It is important when thinking about informed consent to make sure that the subjects really have the ability to exercise fully free will in their decision to give consent. If, for example, participation in the experiment is the only way to get some good (health care, monetary compensation in a poor neighborhood, a good grade in a class, advancement in their job, etc.) which they really need or want, the situation itself may deprive them of their ability freely to say no – and therefore yes, freely.


    The Hippocratic Oath does also require healers to protect the privacy of their patients. Continuing with the theme of protecting the autonomy of test subjects, then, it is considered to be entirely the choice of subject when and how much information about their participation in the experiment will be made public.

    The kinds of information protected here run from, of course, the subjects’ performance in the experimental activities, all the way to the simple fact of participation itself. Therefore, ethical experimenters must make it possible for subject to sign up for and then do all parts of the experiment without anyone outside the research team knowing this fact, should the subject want this kind of privacy.

    As a practical matter, something must be revealed about the experimental outcomes in order for the scientific community to be able to learn something from that experiment. Typically this public information will consist of measures like sample means and other data which are aggregated from many test subjects’ results. Therefore, even if it were know what the mean was and that a person participated in the study, the public would not be able to figure out what that person’s particular result was.

    If the researchers want to give more precise information about one particular test subject’s experiences, or about the experiences of a small enough number of subjects that individual results could be disaggregated from what was published, then the subjects’ identities must be hidden, or anonymized. This is done by removing from scientific reports all personally identifiable information [PII] such as name, social security or other ID number, address, phone number, email address, etc.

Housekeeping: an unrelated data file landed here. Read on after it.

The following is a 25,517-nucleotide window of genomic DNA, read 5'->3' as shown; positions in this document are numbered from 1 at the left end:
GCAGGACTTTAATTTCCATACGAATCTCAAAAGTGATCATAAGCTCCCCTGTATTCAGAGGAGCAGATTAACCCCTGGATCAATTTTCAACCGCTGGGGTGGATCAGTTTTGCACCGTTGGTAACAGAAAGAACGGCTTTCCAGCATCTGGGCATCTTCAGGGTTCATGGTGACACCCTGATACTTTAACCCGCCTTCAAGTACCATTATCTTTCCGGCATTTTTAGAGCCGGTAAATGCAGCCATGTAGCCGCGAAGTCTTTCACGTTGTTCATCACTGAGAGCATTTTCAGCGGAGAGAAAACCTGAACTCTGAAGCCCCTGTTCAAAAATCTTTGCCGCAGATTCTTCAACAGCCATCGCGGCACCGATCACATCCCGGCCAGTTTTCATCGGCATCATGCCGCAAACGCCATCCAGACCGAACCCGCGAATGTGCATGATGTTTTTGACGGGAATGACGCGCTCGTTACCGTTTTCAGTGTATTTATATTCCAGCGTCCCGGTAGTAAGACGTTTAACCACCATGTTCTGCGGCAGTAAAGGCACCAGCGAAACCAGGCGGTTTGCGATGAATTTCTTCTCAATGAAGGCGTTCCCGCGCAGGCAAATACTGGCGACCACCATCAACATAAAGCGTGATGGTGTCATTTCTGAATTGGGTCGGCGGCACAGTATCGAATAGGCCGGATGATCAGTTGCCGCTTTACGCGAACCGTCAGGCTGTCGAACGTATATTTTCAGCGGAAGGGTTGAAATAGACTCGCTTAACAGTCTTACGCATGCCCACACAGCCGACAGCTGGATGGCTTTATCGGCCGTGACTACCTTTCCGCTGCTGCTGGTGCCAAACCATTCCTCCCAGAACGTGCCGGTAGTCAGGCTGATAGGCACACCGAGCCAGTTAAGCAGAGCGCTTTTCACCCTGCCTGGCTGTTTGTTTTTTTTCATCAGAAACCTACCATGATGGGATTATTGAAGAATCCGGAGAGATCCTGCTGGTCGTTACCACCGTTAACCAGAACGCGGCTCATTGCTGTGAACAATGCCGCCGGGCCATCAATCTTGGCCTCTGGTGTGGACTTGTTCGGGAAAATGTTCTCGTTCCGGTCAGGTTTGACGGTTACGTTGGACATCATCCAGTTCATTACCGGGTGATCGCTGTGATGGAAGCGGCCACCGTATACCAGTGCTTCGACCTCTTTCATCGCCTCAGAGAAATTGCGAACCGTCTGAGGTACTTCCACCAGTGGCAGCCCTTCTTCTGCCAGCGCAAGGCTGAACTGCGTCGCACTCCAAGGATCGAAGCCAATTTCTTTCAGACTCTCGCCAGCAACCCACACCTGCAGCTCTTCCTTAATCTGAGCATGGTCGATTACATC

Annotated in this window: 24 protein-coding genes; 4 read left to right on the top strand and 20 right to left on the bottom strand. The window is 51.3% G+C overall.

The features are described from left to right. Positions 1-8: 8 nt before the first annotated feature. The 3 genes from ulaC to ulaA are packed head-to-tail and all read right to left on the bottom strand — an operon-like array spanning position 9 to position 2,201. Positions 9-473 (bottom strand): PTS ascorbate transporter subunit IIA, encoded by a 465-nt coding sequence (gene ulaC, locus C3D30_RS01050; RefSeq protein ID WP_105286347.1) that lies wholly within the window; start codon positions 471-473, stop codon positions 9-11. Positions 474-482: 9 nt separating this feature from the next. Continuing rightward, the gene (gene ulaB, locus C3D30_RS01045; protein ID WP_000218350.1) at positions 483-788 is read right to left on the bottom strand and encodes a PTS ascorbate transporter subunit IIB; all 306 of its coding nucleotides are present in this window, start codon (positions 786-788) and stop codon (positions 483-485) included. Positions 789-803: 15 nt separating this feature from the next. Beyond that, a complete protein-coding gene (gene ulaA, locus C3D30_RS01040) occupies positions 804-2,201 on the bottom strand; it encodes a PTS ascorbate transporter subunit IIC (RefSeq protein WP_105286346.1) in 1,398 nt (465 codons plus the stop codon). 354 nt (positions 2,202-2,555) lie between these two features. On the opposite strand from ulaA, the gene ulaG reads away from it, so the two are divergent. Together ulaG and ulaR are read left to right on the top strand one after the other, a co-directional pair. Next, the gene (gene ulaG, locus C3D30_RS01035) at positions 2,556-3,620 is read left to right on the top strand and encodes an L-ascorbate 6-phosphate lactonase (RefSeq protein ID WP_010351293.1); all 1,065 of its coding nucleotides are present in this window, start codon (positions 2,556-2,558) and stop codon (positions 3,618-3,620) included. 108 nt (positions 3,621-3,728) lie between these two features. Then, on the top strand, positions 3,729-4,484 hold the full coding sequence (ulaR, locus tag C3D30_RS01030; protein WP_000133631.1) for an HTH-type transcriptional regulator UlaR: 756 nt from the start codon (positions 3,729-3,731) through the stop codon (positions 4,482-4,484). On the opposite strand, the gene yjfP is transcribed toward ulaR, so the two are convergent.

External Oversight [IRB]

    One last way to protect test subjects and their autonomy which is required in ethical human subject experimentation is to give some other, disinterested, external group as much power and information as the researchers themselves. In the US, this is done by requiring all human subject experimentation to get approval from a group of trained and independent observers, called the Institutional Review Board [IRB] before the start of the experiment. The IRB is given a complete description of all details of the experimental design and then chooses whether or not to give its approval. In cases when the experiment continues for a long period of time (such as more than one year), progress reports must be given to the IRB and its re-approval sought.

    Note that the way this IRB requirement is enforced in the US is by requiring approval by a recognized IRB for experimentation by any organization which wants ever to receive US Federal Government monies, in the form of research grants, government contracts, or even student support in schools. IRBs tend to be very strict about following rules, and if the ever see a violation at some such organization, that organization will quickly get excluded from federal funds for a very long time. As a consequence, all universities, NGOs, and research institutes in the US, and even many private organizations or companies, are very careful about proper use of IRBs.

    This page titled 5.3: Experimental Ethics is shared under a CC BY-SA 4.0 license and was authored, remixed, and/or curated by Jonathan A. Poritz via source content that was edited to the style and standards of the LibreTexts platform; a detailed edit history is available upon request.